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Antirituximab Antibodies Detected in Patients with Pemphigus

Despite the frequency in which the ARAs were detected, investigators noted that they were not associated with any noticeable patient outcomes.

Antirituximab antibodies (ARAs) were detected in the serum of patients who were treated with rituximab (RTX) for moderate to severe pemphigus, according to data from new cohort study.

Despite the frequency in which the ARAs were detected, investigators noted that they were not associated with any noticeable patient outcomes. However, a select number of patients who were affected by a combination of ARAs, low RTX concentration, incomplete B-cell depletion, and persistent serum anti-DSG3 appeared to be at high risk of relapse.

Though RTX had been approved as the first-line treatment for moderate to severe pemphigus vulgaris, instances of ARAs have been rarely studied in patients who do not achieve complete remission (CR) during treatment.

As such, an investigative team led by Alexandre Lemieux, MD, of Normandie University in Rouen, France, evaluated the prevalence of ARAs in patients with pemphigus who were treated with RTX and he association between achievement of sustained CR and occurrence of relapse.

The team enrolled patients from the Ritux3 trial, which collected serum samples at months 12, 18, and 36. Those who were enrolled in the study were treated in accordance to the regimen established in the trial, which included 1000 mg of intravenous RTX on the first and fifteenth day followed by 2 maintenance infusions of 500 mg at months 12 and 18.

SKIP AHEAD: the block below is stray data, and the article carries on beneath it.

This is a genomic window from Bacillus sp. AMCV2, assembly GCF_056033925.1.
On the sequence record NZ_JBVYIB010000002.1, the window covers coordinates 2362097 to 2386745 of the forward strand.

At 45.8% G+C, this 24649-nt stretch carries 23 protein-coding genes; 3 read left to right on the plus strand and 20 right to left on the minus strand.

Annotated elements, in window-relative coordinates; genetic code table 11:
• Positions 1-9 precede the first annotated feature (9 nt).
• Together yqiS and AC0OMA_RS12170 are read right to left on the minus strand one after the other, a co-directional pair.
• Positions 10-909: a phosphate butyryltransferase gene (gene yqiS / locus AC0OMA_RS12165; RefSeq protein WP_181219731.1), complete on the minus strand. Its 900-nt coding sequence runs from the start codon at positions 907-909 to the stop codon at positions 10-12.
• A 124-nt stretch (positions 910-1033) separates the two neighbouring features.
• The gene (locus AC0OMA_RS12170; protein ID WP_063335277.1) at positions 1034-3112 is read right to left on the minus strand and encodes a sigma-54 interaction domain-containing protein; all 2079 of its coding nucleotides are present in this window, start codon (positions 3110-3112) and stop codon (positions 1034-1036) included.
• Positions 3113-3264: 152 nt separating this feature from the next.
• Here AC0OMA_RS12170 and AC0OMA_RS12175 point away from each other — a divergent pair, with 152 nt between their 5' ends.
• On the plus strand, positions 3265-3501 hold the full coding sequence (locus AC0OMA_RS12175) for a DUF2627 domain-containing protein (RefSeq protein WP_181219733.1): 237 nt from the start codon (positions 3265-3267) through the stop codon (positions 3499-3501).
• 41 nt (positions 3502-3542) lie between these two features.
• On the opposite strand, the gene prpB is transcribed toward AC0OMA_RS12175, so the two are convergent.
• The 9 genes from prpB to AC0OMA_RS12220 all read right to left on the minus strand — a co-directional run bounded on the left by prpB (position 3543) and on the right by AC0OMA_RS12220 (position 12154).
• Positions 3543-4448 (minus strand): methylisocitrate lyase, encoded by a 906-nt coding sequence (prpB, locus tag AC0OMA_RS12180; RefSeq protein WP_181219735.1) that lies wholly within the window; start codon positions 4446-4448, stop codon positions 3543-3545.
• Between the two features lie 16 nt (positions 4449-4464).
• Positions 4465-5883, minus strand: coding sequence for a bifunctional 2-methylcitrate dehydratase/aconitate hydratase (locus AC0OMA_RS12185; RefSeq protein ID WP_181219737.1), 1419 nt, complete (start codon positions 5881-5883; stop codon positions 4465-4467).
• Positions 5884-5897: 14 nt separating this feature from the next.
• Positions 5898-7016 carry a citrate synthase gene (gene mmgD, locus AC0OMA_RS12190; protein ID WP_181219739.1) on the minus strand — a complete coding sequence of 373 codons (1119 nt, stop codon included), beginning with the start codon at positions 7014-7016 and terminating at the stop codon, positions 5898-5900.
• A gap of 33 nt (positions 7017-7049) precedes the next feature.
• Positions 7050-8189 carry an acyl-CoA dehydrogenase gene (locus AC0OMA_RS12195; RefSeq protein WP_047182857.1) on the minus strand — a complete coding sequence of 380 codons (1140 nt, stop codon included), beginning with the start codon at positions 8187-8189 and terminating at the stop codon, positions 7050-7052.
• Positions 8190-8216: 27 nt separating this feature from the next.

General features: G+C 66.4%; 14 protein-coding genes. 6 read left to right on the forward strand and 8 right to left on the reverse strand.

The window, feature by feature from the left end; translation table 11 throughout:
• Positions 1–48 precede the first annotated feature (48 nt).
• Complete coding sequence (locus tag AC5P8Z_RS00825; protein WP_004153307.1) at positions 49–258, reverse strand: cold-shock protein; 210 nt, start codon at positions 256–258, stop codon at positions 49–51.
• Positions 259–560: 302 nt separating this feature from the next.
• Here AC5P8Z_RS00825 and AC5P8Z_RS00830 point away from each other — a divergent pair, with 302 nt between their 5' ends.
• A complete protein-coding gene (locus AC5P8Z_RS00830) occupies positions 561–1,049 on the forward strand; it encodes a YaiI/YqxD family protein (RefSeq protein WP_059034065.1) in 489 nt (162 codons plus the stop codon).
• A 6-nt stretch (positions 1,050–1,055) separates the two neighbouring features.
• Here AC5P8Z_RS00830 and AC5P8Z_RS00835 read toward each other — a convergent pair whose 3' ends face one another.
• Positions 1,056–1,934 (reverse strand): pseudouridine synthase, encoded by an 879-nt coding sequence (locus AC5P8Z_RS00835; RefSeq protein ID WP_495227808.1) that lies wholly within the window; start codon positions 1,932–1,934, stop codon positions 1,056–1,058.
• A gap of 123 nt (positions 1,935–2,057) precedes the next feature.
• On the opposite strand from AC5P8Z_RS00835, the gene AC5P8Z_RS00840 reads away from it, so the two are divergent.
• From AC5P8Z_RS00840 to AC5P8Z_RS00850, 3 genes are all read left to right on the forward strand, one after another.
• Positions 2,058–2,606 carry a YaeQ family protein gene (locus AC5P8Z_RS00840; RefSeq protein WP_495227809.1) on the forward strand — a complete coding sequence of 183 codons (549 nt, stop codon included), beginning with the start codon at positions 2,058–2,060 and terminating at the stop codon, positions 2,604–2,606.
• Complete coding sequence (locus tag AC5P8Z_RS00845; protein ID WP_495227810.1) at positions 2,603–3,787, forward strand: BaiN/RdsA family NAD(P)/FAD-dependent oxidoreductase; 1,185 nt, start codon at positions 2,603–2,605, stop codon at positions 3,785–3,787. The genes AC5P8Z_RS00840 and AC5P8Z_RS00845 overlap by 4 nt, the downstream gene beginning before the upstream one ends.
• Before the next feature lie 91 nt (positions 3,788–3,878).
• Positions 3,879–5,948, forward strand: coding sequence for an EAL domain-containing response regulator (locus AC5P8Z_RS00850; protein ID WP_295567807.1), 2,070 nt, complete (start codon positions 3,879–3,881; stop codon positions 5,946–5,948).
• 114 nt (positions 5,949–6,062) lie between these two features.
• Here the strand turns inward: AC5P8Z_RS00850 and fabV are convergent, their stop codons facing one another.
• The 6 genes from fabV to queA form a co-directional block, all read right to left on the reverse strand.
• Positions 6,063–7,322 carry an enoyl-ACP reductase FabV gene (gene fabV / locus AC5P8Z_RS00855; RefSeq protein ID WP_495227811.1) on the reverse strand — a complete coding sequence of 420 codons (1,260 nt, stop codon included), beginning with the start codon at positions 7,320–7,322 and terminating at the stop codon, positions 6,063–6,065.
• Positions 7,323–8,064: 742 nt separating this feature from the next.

These infusions were combined with a short course of prednisone which was tapered over 3-6 months, and the team followed patients for up to 36 months.

A total of 42 patients from the RTX arm of the Ritux3 trial were included in the present study, which also featured 5 additional patients from an ancillary study to broaden the groups of patients who had relapsed. The mean age of patients included in the study was 55 years and 56 years for patients with and without ARAs, respectively, and 59.5% of all patients were women.

During the first year of the study, investigators detected ARAs in 13 (31%) patients, and 9 patients who experienced relapse before month 12 were excluded due to additional infusions.

Of the 33 patients who remained in the study, 2 (6.1%) experienced relapse prior to month 12, and 31 (95.9%) maintained a sustained CR until 36 months. No differences were observed in the rate of CR between patients who had ARAs (85%) and those who did not (P=.15), and both groups were reported to have similar CD19+ B-cell depletion and RTX levels, though patients with ARAs had higher DSG3 Ab levels compared with those without (P=.03).

“Few patients with the combination of ARAs, an undetectable RTX serum level, an incomplete B-cell depletion, and a persistence of high levels of anti-DSG3 Abs seem at high risk of relapse,” the authors wrote.”However, because the number of patients included was relatively small, prospective studies encompassing more patients are needed to properly address this question.”

The study, "Evaluation of Clinical Relevance and Biological Effects of Antirituximab Antibodies in Patients With Pemphigus," was published online in JAMA Dermatology.